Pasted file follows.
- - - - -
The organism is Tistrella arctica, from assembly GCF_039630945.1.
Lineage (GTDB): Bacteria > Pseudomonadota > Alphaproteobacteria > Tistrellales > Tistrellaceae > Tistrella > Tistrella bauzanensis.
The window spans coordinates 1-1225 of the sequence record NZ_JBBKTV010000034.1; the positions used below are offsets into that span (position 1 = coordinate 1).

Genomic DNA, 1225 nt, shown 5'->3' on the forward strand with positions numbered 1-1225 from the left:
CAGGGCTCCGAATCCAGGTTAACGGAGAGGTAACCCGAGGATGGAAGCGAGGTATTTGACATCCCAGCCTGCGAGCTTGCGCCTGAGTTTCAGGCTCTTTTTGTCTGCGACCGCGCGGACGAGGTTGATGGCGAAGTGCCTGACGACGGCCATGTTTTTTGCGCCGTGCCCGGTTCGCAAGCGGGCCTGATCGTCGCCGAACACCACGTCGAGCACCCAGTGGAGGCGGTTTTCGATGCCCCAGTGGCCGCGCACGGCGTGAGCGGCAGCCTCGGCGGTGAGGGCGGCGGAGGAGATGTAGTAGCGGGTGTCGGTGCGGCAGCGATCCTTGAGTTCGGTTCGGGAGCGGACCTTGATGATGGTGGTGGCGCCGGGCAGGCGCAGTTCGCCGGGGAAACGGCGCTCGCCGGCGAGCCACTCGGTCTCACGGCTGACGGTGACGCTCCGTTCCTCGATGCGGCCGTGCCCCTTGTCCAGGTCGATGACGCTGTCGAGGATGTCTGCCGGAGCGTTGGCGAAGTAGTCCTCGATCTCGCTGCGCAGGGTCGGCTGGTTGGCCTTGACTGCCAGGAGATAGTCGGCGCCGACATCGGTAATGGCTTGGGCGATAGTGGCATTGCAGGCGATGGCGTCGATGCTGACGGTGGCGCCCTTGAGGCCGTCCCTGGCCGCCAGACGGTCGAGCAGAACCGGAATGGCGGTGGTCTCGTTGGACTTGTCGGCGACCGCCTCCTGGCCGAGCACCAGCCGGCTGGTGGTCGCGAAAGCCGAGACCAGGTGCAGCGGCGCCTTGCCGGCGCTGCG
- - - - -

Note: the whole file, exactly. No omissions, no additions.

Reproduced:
The organism is Tistrella arctica, from assembly GCF_039630945.1.
Lineage (GTDB): Bacteria > Pseudomonadota > Alphaproteobacteria > Tistrellales > Tistrellaceae > Tistrella > Tistrella bauzanensis.
The window spans coordinates 1-1225 of the sequence record NZ_JBBKTV010000034.1; the positions used below are offsets into that span (position 1 = coordinate 1).

Genomic DNA, 1225 nt, shown 5'->3' on the forward strand with positions numbered 1-1225 from the left:
CAGGGCTCCGAATCCAGGTTAACGGAGAGGTAACCCGAGGATGGAAGCGAGGTATTTGACATCCCAGCCTGCGAGCTTGCGCCTGAGTTTCAGGCTCTTTTTGTCTGCGACCGCGCGGACGAGGTTGATGGCGAAGTGCCTGACGACGGCCATGTTTTTTGCGCCGTGCCCGGTTCGCAAGCGGGCCTGATCGTCGCCGAACACCACGTCGAGCACCCAGTGGAGGCGGTTTTCGATGCCCCAGTGGCCGCGCACGGCGTGAGCGGCAGCCTCGGCGGTGAGGGCGGCGGAGGAGATGTAGTAGCGGGTGTCGGTGCGGCAGCGATCCTTGAGTTCGGTTCGGGAGCGGACCTTGATGATGGTGGTGGCGCCGGGCAGGCGCAGTTCGCCGGGGAAACGGCGCTCGCCGGCGAGCCACTCGGTCTCACGGCTGACGGTGACGCTCCGTTCCTCGATGCGGCCGTGCCCCTTGTCCAGGTCGATGACGCTGTCGAGGATGTCTGCCGGAGCGTTGGCGAAGTAGTCCTCGATCTCGCTGCGCAGGGTCGGCTGGTTGGCCTTGACTGCCAGGAGATAGTCGGCGCCGACATCGGTAATGGCTTGGGCGATAGTGGCATTGCAGGCGATGGCGTCGATGCTGACGGTGGCGCCCTTGAGGCCGTCCCTGGCCGCCAGACGGTCGAGCAGAACCGGAATGGCGGTGGTCTCGTTGGACTTGTCGGCGACCGCCTCCTGGCCGAGCACCAGCCGGCTGGTGGTCGCGAAAGCCGAGACCAGGTGCAGCGGCGCCTTGCCGGCGCTGCG